Although I’ve often said it, and normally with my tongue in my cheek, our development priorities are not determined by a democratic process, and so having a system of voting for particular features would actively be at odds with the way priorities are determined. There’s no way that such a system could be representative of the needs of the userbase as a whole, the vast majority of whom don’t participate in forums like this one, and while you might think that those users who are more engaged in the community should therefore have an outsized say in determining the future direction of the software, we don’t tend to think in those terms. Plus if we were to determine our development priorities based solely or even primarily on things requested by our existing users, there’s every chance that we would fail to implement things that people who do not yet use the software would want or require in order to start using it. And a prioritised list of requests from users that we are expected to implement in descending priority order may also be the most inefficient way to develop the software, without the freedom to decide to work on a bunch of related things at the same time. Plus, users tend to request what they think of as specific solutions to their underlying requirements, but good product design requires us to think at a deeper level about those underlying requirements in order to come up with the most appropriate solutions, which will (hopefully usually) be more elegant than the solution that came to a particular user’s mind.
All of this is a very long way of saying that, no, we have no plans for a voteable feature request board. But you can rest assured that we do listen extremly closely to our users, both here on this forum and in all of the other myriad ways in which we receive their feedback, and we try to take as wide a range of user types, needs and requirements into account as possible when planning our future development.
As for publishing details of our future roadmap, no, we have no plans to do this. Firstly, notation software is a small but competitive niche and over the years we have seen on countless occasions that imitation is the sincerest form of flattery. I would prefer not to give our competitors a headstart in what they will inevitably crib from us. Secondly, software development is hard, and it’s entirely possible for a good deal of work to be put into a feature area only for that work not to translate into something that we can actually ship. (This is no purely academic concern. It has just happened, for example, with this week’s Cubase 11 release, and due to a beta tester breaking their non-disclosure agreement back in the summer and leaking information about a new feature that was included in alpha and beta versions of the new version, there was some expectation among Cubase users that a particular feature would be included in this new version, but it had to be decided a few weeks ago to delay the introduction of that feature, creating dashed expectations and disappointment when Cubase 11 was released, instead of users being unreservedly delighted with all of the amazing new features that have been introduced.)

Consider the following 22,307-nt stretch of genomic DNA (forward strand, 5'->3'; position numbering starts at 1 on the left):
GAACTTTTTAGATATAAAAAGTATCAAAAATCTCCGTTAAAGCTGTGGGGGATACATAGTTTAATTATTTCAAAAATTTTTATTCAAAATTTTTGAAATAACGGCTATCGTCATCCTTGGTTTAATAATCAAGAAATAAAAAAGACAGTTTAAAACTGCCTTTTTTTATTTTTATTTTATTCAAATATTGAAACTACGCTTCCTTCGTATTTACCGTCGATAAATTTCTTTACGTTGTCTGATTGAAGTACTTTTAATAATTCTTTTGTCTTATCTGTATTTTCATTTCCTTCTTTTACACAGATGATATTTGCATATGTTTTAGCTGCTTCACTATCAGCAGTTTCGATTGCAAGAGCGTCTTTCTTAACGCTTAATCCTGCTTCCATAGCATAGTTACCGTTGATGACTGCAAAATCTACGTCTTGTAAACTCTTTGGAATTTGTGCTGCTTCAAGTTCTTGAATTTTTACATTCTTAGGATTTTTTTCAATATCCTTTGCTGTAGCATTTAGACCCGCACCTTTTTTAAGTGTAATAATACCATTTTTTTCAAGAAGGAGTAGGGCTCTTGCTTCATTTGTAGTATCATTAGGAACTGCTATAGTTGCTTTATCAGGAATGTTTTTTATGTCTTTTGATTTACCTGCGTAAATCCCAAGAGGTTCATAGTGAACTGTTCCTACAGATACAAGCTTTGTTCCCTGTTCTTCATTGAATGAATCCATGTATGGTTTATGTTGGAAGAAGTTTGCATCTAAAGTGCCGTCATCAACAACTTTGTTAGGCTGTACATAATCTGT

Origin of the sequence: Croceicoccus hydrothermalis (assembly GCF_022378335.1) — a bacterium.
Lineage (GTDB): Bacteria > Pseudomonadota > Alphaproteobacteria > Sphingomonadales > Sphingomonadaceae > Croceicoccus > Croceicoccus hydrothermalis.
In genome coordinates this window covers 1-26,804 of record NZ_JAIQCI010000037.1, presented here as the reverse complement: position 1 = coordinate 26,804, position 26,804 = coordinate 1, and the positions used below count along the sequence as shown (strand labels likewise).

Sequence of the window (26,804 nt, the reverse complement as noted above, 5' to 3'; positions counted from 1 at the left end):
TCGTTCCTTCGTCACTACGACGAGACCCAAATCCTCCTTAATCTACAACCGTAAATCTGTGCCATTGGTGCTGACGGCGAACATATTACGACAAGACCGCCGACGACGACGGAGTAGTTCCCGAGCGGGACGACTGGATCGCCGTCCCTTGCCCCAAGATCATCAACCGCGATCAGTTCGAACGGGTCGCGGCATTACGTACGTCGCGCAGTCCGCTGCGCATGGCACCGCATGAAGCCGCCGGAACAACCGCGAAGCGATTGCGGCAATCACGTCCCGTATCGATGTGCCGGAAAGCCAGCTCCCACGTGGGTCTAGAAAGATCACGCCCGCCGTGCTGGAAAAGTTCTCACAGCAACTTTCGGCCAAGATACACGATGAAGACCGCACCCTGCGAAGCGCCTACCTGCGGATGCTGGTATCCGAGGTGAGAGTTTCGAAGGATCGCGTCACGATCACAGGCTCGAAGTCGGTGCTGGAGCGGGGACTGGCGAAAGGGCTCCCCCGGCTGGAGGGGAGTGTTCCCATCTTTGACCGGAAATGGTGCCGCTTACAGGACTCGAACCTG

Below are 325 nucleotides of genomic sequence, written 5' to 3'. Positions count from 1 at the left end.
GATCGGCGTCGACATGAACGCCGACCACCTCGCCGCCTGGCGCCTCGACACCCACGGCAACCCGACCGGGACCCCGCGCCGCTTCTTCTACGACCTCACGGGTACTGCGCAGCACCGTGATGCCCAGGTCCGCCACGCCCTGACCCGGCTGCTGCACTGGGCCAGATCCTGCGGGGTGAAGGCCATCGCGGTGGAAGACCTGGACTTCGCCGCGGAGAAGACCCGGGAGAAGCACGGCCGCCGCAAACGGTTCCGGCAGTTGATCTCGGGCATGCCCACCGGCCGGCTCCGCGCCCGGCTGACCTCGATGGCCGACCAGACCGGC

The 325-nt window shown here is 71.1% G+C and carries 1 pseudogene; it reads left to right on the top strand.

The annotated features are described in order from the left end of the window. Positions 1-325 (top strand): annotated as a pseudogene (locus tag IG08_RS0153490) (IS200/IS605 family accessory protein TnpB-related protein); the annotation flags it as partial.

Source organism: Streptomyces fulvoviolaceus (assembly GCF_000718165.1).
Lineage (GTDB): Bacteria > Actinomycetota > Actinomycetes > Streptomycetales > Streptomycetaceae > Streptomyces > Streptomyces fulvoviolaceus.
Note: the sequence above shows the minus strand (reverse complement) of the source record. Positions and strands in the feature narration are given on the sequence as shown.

So we are as open as we feel we can be about what we are working on, and our plans. Just in the last few days here on the forum I’ve said, for example, that the next major version of Dorico will come in 2021, it will very likely require macOS 10.15 Catalina as its minimum supported operating system version on macOS, and that it will include Universal Binary support for the new Apple Silicon-powered Macs. All of those could end up not coming to pass, in which case I will look pretty stupid and potentially cause upset and disappointment among our users. But we hope that this information is nevertheless in some way useful so that our users can plan things like hardware and software upgrades for the year ahead.
But when it comes to functionality in the software, I prefer not to say that something definitely will make it into the next version of the software, unless it has already been implemented and passed our internal testing process. Even then, I will normally choose to keep my powder dry because we don’t want to make it any easy for our competitors – who are closely watching everything we do – to try to close the gap that Dorico is leaving as it steams ahead of their products.